These may induce exhaustion, such as cancer, chemotherapy, myalgic encephalomyelitis (ME), radiation therapy, chronic fatigue syndrome (CFS), fibromyalgia, systemic lupus, rheumatoid arthritis, obesity, severe blood loss and impaired immune systems.

Fatigue may be a symptom of infection, too. Some diseases that cause extreme fatigue include malaria, tuberculosis (TB), infectious mononucleosis, cytomegalovirus (CMV), HIV, flu and hepatitis.

8) Chronic pain

Chronic pain patients frequently wake up during the night, sometimes. Usually they wake up exhausted and badly rested, unable to get sleep of sufficient quality. The combination of pain and lack of sleep can cause chronic fatigue and tiredness.

Many illnesses and disorders can also be related to other disorders, such as sleep apnea, where pain is the main symptom, such as fibromyalgia. It only worsens fatigue symptoms. For one fibromyalgia and sleep study, half of fbromyalgic individuals also had sleep apnea.

9) Being overweight or underweight

Getting overweight raises the risk of tiredness, for various reasons. Those involve having to bear more weight, having more risk of joint and muscle pain, and having a disease where fatigue is a common symptom, such as diabetes or sleep apnea.

Similarly, an underweight person can easily fatigue, depending on the cause of their condition. Eating disorders, cancer, chronic disease, and an overactive thyroid can all cause weight loss along with extreme exhaustion and tiredness.

10) Too much or too little activity

A person who feels exhausted may not be exercising, and lack of exercise may cause additional fatigue. Lack of exercise will gradually cause deconditioning, making performing a physical activity harder and more tiring.

After sustained, extreme mental or physical activity exhaustion can also affect healthy people. Working or staying awake for long hours without a break, especially while driving, increases the risk of accidents and errors. Statistics have shown that longer hours of staying awake lead to more motor vehicle accidents among truck drivers and bus drivers.

Should not drive when being asleep. A survey conducted by the CDC found that in the previous 30 days about 1 in 25 drivers aged 18 years and over had fallen asleep while driving.


Exhaustion of physical or emotional activity is the primary symptom of exhaustion. After rest or sleep the person doesn’t feel refreshed. Regular tasks can be difficult to carry out like work, household chores and caring for others.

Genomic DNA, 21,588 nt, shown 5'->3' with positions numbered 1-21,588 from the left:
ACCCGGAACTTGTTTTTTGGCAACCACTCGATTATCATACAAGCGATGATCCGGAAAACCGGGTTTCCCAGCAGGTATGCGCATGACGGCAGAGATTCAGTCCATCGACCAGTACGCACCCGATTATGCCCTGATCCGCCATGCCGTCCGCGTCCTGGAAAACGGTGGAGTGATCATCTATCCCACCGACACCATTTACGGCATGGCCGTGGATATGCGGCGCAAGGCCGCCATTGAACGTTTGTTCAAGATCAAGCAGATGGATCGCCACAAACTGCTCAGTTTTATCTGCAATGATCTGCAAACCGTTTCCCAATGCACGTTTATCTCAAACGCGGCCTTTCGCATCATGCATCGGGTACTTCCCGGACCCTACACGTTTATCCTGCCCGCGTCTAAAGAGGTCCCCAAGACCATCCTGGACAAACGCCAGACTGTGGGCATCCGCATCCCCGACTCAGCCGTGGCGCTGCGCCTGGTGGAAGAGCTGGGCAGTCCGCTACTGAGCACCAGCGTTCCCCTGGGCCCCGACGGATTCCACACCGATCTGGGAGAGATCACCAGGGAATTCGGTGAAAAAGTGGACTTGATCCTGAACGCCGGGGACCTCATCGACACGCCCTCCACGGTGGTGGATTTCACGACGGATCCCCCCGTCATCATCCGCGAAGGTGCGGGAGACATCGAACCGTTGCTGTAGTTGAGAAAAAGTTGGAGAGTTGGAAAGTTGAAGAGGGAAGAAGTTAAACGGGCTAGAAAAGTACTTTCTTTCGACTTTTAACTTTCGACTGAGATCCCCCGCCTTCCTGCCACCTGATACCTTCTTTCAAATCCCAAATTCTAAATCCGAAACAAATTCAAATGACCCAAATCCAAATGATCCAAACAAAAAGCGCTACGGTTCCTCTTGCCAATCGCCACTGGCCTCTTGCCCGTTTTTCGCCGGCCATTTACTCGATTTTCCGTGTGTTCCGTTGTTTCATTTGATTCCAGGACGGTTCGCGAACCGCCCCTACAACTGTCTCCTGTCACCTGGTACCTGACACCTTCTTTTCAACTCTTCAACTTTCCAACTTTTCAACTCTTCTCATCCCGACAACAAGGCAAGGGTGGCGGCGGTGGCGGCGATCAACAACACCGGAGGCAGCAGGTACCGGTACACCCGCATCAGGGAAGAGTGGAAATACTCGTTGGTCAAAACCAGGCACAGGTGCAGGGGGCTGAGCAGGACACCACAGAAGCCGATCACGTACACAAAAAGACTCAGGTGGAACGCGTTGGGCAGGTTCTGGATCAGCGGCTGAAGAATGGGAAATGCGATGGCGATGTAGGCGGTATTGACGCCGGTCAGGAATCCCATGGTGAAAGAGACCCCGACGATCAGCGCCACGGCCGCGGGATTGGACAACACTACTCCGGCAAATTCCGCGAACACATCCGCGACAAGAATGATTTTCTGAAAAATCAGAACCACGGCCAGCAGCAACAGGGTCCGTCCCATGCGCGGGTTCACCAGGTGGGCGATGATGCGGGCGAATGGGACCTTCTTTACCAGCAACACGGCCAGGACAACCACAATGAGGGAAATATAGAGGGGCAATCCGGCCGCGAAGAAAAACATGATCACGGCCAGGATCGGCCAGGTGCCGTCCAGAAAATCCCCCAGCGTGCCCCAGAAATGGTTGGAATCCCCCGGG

The symptoms and signs of exhaustion may be physical, mental, or emotional.

Popular fatigue related signs and symptoms can include:

  • aching or sore muscles
  • apathy and lack of motivation
  • daytime drowsiness
  • difficulty in concentrating or learning new tasks
  • gastrointestinal problems such as bloating, abdominal pain, constipation, and diarrhea
  • headache
  • irritability and moodiness
  • slowed response time
  • vision problems, such as blurriness

Following exertion the symptoms tend to get worse. They can appear several hours after exercise or operation, or probably the next day.


Diagnosis can be complicated, because the causes and symptoms differ and are not clear.

The doctor may ask questions relating to:

  • the quality of the fatigue
  • patterns of the fatigue, for example, times of day when symptoms are worse or better, and whether a nap helps
  • quality of sleep including emotional state, sleep patterns and stress levels

By keeping a record of the total hours spent per day, and how much they wake up during sleep, a person can benefit.

The doctor will conduct a medical exam to check for signs of illness and ask the patient what drugs they are using. Many factors to consider include current or recent illnesses and events that may cause fatigue, such as birth, surgery, or recovery from a major injury or disease.

The doctor would also inquire about lifestyle habits like diet, use of caffeine, substance use, consumption of alcohol, work patterns and sleep patterns.

Diagnostic tests

This may help to identify a cause that underlies it. Based on other symptoms, urinalysis, mri scans, mental health questionnaires and blood tests may be needed.